Missy Mongiovi was a prime example of why Stanford's women's 4x400-meter relay has a realistic shot at making the NCAA Championships final.
In her first home meet and second as a collegian, she stepped in and helped power the Cardinal to victory at the 41st Stanford Track and Field Invitational on Saturday in a time of 3:32.67, the fourth-fastest in school history.
Mongiovi ran the third leg in 53.3 -- her personal record for an open 400 is 54.70 -- and maintained a strong lead before giving way to senior Kristyn Williams and her 52.5 anchor leg. Gaby Gayles started things off at 53.8 and Olivia Baker gave the Cardinal the lead for the good with a split of 52.8.
The significance of Mongiovi's race is twofold: It illustrates the depth and the variety of options sprints coach Gabe Sanders has at his disposal, and proves that Stanford has created a benchmark that it can expect to maintain each time out.
Last year, Stanford reached the NCAA outdoor semifinals with Williams and three freshmen. They all returned this year and set a school indoor record of 3:33.78, but barely missed advancing to the NCAA Indoor Championships -- by three spots and 0.45 seconds.
Now, they appear ready to take another step forward, especially with Mongiovi and others, like freshman hurdler Hannah Labrie-Smith, senior 400/800 runner Kaitlyn Williams, or senior half-miler Claudia Saunders in the fold.
"We have a team that can make the NCAA final," Sanders said. "There's not a doubt in my mind. Missing NCAA's indoors was probably the best thing that could have happened to us. Just being on the outside looking in made us much hungrier. Now, the mentality is: We don't want to squeak in, we want to be players. A fire's been lit."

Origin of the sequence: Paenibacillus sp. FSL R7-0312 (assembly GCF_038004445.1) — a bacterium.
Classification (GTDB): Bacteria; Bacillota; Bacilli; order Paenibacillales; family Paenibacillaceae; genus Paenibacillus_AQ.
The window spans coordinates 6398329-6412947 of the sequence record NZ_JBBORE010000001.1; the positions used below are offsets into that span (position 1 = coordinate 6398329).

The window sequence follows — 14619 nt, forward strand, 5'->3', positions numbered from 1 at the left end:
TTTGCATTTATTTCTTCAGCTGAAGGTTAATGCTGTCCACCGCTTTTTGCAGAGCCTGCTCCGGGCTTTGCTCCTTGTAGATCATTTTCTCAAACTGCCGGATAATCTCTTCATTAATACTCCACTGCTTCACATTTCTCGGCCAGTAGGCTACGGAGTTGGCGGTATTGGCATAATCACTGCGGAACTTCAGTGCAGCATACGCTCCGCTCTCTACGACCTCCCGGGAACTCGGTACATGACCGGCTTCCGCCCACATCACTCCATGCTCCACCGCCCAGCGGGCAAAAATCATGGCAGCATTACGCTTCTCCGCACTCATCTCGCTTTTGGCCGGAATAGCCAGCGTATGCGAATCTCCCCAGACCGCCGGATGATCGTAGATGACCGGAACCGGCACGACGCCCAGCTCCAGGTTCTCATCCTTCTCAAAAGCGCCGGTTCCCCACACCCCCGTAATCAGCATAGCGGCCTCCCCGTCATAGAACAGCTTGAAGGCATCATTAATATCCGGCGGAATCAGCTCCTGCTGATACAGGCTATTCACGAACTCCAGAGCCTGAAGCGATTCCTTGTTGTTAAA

Mongiovi replaced Michaela Crunkleton Wilson on the Stanford 'A' team because the sophomore already had a heavy load over the two-day meet. Crunkleton Wilson was third in the 100 on Friday (there were two rounds) and won her section and was fifth overall in the 200 earlier Saturday with a personal best 24.03, a big improvement over her previous best of 24.30.
"We saw this as a prime opportunity to give an up-and-coming freshman an opportunity to prove herself and show the rest of the team that it's not just about four individuals, but it's about a team," Sanders said. "At any given time, your name could be called. That's really what this group is all about -- it's a team mentality, it's not just about a few individuals. Any person at any time needs to be prepared to jump in."
That notion held true.
"Moving up is a big honor," Mongiovi said. "I definitely did not want to let the team down."
Williams, the only senior and still the elder statesman of the group, said she sees the growth in her teammates and that's allowed her to run more relaxed.
"My role is to be an example," she said. "The girls who were freshmen last year really matured and they're really carrying their weight on their own. I know I can count on everyone as much as they can count on me."
Stanford junior Carla Forbes was a national high school triple jump champion in her native Massachusetts, and now appears back in peak form after some setbacks that plagued her since her senior year in high school.
Forbes jumped 41-11 3/4 to finish second to California's Ashley Anderson (42-3 1/4), and just ahead of Stanford teammate Marisa Kwiatkowski (41-3 3/4) , who also was within inches of her personal best. Forbes climbed to No. 7 on Stanford's all-time performers' list.